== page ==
we need each other and we do something good when we're together.
We are a bit like a married couple in that we bicker and we argue
and we... It takes us a long time to evolve a script, doesn't it?
Well, I write what I can and I go as far as I can,
-and then I give it on to Rog...
-Which isn't usually very far.
Which isn't that far, and then Roger gives me a bollocking.
And then I have to try... Roger is astounded by the fact
that I can't guess what he wants.
He seems to think that I should know already what is in his mind
what he wants to shoot,
and then becomes enraged when somehow I haven't been able to do that.
They're evolutions, really. And I always expect something,
something interesting and out of the ordinary.
Foul, vile beyond belief.
What an upset.
Was the bath too cold or the towel too hot? Was the fish overcooked?
Fish? I'd have been lucky to get a fish finger inserted into my rectum.
Venus, it started off, I remember you telling me,
it started off as an account of your grumpy breakfasts.
-So it was really about the old geezers in Venus
-until, bang, arrived this...
-Beautiful young woman.
..this minger from up north.
It's really about how the libido never dies. Oddly enough.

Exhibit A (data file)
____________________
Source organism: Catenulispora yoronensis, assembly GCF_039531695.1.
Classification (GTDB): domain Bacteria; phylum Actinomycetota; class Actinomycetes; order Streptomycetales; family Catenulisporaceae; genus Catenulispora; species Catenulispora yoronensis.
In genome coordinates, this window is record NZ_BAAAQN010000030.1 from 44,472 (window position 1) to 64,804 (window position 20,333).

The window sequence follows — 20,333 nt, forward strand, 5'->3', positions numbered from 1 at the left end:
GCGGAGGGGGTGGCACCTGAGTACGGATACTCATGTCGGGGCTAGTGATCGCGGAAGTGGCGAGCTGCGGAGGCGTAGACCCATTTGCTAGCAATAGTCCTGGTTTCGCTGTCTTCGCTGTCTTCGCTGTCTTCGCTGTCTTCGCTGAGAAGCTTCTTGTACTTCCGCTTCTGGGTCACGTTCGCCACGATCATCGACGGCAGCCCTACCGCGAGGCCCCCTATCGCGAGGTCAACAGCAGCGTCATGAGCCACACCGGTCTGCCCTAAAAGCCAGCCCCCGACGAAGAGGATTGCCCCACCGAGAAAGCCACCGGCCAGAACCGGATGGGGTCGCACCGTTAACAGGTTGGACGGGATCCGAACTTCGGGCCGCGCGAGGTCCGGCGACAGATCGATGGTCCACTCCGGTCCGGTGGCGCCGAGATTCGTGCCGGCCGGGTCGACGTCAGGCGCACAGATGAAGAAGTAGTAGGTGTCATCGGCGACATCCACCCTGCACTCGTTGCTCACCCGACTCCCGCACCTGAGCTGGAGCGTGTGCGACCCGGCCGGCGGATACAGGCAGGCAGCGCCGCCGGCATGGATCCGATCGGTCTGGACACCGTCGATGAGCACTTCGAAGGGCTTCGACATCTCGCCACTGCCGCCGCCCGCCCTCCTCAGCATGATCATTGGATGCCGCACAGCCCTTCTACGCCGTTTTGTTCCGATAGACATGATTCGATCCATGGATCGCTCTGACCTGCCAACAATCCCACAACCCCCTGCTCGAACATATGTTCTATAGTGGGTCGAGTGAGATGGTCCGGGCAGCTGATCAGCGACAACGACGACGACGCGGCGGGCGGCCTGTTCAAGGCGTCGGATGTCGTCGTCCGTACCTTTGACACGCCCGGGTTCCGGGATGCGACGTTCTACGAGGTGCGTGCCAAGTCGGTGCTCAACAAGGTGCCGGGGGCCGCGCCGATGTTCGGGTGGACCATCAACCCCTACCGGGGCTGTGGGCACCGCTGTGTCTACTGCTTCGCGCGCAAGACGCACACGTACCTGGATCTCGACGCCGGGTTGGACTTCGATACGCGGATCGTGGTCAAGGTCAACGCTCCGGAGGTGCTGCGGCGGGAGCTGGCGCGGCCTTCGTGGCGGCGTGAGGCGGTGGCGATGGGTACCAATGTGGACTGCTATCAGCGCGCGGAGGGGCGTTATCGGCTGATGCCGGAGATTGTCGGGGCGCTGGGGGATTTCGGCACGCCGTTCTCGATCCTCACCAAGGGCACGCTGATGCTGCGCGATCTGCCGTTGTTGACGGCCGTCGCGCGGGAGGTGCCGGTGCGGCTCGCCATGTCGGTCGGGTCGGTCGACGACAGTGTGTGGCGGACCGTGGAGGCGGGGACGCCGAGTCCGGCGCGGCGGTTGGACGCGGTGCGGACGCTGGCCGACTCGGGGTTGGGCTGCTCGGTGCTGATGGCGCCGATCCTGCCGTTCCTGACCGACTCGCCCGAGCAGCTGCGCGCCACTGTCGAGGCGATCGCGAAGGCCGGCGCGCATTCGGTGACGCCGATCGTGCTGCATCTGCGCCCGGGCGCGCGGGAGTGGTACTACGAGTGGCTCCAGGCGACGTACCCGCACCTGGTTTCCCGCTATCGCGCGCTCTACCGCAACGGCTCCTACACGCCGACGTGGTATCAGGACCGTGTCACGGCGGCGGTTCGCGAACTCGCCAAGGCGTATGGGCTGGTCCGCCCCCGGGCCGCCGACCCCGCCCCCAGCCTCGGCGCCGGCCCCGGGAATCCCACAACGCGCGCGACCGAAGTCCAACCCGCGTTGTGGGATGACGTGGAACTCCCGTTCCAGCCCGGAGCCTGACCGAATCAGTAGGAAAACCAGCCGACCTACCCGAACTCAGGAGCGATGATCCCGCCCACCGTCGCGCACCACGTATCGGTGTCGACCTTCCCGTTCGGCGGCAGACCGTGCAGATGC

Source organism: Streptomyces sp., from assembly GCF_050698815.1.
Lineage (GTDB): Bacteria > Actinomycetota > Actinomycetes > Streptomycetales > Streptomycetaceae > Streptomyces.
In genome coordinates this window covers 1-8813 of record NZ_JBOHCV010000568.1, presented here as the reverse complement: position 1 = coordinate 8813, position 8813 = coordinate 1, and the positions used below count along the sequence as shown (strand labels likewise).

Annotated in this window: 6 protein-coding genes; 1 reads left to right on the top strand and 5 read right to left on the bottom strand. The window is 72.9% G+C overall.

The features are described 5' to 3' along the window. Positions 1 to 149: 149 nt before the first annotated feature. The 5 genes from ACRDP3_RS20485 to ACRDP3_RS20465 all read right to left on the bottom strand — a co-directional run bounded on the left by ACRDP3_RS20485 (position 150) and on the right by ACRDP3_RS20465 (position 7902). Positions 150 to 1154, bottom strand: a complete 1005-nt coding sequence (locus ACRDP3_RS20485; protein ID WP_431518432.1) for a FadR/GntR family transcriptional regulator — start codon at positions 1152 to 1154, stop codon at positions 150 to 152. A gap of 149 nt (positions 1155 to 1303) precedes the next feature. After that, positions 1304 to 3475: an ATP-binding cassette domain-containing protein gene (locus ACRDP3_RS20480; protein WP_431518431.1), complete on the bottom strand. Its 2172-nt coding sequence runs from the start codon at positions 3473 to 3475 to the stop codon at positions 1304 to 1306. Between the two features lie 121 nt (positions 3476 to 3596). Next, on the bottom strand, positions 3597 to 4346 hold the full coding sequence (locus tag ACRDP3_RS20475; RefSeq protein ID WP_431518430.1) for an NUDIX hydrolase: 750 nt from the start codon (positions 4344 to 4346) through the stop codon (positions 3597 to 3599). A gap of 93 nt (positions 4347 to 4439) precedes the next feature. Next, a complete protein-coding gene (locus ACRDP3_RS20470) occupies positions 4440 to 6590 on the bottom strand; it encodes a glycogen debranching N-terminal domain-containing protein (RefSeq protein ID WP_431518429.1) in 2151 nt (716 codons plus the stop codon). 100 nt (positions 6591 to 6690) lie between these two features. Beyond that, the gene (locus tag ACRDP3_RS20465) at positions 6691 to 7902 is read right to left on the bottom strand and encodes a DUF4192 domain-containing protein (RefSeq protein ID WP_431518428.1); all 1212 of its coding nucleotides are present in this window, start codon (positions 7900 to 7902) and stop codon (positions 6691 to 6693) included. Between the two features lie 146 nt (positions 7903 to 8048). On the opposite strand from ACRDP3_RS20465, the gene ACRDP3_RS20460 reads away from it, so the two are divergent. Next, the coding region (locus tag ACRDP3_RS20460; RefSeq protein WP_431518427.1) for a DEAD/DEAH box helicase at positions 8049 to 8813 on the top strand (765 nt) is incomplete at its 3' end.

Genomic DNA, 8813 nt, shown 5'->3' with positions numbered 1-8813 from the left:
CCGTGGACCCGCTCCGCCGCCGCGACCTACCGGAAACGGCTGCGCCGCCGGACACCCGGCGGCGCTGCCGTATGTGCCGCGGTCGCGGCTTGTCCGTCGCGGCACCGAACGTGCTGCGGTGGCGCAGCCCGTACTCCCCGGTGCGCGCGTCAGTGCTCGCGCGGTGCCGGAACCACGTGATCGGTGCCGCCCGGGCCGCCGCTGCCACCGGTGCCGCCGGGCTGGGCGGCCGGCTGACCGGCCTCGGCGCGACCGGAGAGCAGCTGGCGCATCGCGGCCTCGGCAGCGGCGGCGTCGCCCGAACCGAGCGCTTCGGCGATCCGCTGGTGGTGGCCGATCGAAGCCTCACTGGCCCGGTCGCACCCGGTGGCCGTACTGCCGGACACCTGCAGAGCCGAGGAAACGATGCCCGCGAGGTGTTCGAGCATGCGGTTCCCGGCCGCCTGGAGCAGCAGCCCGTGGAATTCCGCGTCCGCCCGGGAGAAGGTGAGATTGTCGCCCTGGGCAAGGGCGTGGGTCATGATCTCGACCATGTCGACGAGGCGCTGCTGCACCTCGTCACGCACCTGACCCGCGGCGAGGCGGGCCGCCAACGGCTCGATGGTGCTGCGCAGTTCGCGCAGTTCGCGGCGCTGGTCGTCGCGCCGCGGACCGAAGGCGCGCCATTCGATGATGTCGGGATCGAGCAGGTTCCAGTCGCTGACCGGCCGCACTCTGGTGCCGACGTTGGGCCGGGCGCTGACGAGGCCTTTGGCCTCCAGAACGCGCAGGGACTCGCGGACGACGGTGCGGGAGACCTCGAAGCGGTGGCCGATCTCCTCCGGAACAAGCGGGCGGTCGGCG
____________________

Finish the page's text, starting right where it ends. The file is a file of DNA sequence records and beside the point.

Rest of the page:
So Peter O'Toole falls in love in some sense with Jodie Whittaker.
And they have a really good time together
and they really say good things, interesting things to one another,
and you might say that is a form of creative, if not libidinous living.
I will die soon, Venus.
Can I touch your hand?
-That's one chat-up line I haven't heard.
-I'm impotent, of course.
I can still take a theoretical interest.
Basically, that's what you take,
is the simple conjunction of two people,
and it's sexual in the widest, broadest sense,
not only in terms of people's bodies, but in terms of creativity.
Or you might say in terms of the creativity of living.
You can touch my hand.
I mean, the one thing that we need, the one thing that keeps us alive,
the one thing that drives us,
the one thing that is worth living for is desire.
That is the motor of life. Desire, libido.
Only with your fingers.
Anything else would make me vomitous.
You know, we're just getting older,
and we're getting older in parallel, which is good.
It's nice to have a kind of ageing buddy
with whom you can compare notes,